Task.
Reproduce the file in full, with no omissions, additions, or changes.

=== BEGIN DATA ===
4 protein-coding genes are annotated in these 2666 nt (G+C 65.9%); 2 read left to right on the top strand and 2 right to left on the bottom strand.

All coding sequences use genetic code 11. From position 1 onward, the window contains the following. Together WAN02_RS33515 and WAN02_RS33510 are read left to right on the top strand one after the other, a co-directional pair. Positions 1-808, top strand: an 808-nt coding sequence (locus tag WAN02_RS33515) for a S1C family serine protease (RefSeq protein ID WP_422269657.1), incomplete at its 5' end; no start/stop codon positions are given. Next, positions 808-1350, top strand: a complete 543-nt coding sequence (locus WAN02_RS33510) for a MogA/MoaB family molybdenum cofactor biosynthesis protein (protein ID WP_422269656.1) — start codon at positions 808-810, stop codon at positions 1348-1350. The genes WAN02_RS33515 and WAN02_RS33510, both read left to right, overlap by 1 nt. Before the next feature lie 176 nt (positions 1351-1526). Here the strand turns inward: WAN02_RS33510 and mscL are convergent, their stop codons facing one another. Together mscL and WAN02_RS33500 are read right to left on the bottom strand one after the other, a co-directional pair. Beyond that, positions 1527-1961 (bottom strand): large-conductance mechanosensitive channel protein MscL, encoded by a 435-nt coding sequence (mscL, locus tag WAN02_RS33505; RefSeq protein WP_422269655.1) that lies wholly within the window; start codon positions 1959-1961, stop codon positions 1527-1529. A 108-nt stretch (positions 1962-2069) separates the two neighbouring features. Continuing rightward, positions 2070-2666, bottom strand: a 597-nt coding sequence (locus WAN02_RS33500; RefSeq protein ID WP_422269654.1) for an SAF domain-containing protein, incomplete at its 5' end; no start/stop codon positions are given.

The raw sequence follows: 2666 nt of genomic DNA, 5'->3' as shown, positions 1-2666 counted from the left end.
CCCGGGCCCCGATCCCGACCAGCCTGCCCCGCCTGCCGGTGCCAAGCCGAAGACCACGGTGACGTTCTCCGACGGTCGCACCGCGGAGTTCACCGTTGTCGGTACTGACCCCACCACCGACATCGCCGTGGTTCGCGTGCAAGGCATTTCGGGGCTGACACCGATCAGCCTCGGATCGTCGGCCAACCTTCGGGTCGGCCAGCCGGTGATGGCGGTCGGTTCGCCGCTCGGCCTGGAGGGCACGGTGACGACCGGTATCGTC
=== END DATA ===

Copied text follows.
4 protein-coding genes are annotated in these 2666 nt (G+C 65.9%); 2 read left to right on the top strand and 2 right to left on the bottom strand.

All coding sequences use genetic code 11. From position 1 onward, the window contains the following. Together WAN02_RS33515 and WAN02_RS33510 are read left to right on the top strand one after the other, a co-directional pair. Positions 1-808, top strand: an 808-nt coding sequence (locus tag WAN02_RS33515) for a S1C family serine protease (RefSeq protein ID WP_422269657.1), incomplete at its 5' end; no start/stop codon positions are given. Next, positions 808-1350, top strand: a complete 543-nt coding sequence (locus WAN02_RS33510) for a MogA/MoaB family molybdenum cofactor biosynthesis protein (protein ID WP_422269656.1) — start codon at positions 808-810, stop codon at positions 1348-1350. The genes WAN02_RS33515 and WAN02_RS33510, both read left to right, overlap by 1 nt. Before the next feature lie 176 nt (positions 1351-1526). Here the strand turns inward: WAN02_RS33510 and mscL are convergent, their stop codons facing one another. Together mscL and WAN02_RS33500 are read right to left on the bottom strand one after the other, a co-directional pair. Beyond that, positions 1527-1961 (bottom strand): large-conductance mechanosensitive channel protein MscL, encoded by a 435-nt coding sequence (mscL, locus tag WAN02_RS33505; RefSeq protein WP_422269655.1) that lies wholly within the window; start codon positions 1959-1961, stop codon positions 1527-1529. A 108-nt stretch (positions 1962-2069) separates the two neighbouring features. Continuing rightward, positions 2070-2666, bottom strand: a 597-nt coding sequence (locus WAN02_RS33500; RefSeq protein ID WP_422269654.1) for an SAF domain-containing protein, incomplete at its 5' end; no start/stop codon positions are given.

The raw sequence follows: 2666 nt of genomic DNA, 5'->3' as shown, positions 1-2666 counted from the left end.
CCCGGGCCCCGATCCCGACCAGCCTGCCCCGCCTGCCGGTGCCAAGCCGAAGACCACGGTGACGTTCTCCGACGGTCGCACCGCGGAGTTCACCGTTGTCGGTACTGACCCCACCACCGACATCGCCGTGGTTCGCGTGCAAGGCATTTCGGGGCTGACACCGATCAGCCTCGGATCGTCGGCCAACCTTCGGGTCGGCCAGCCGGTGATGGCGGTCGGTTCGCCGCTCGGCCTGGAGGGCACGGTGACGACCGGTATCGTC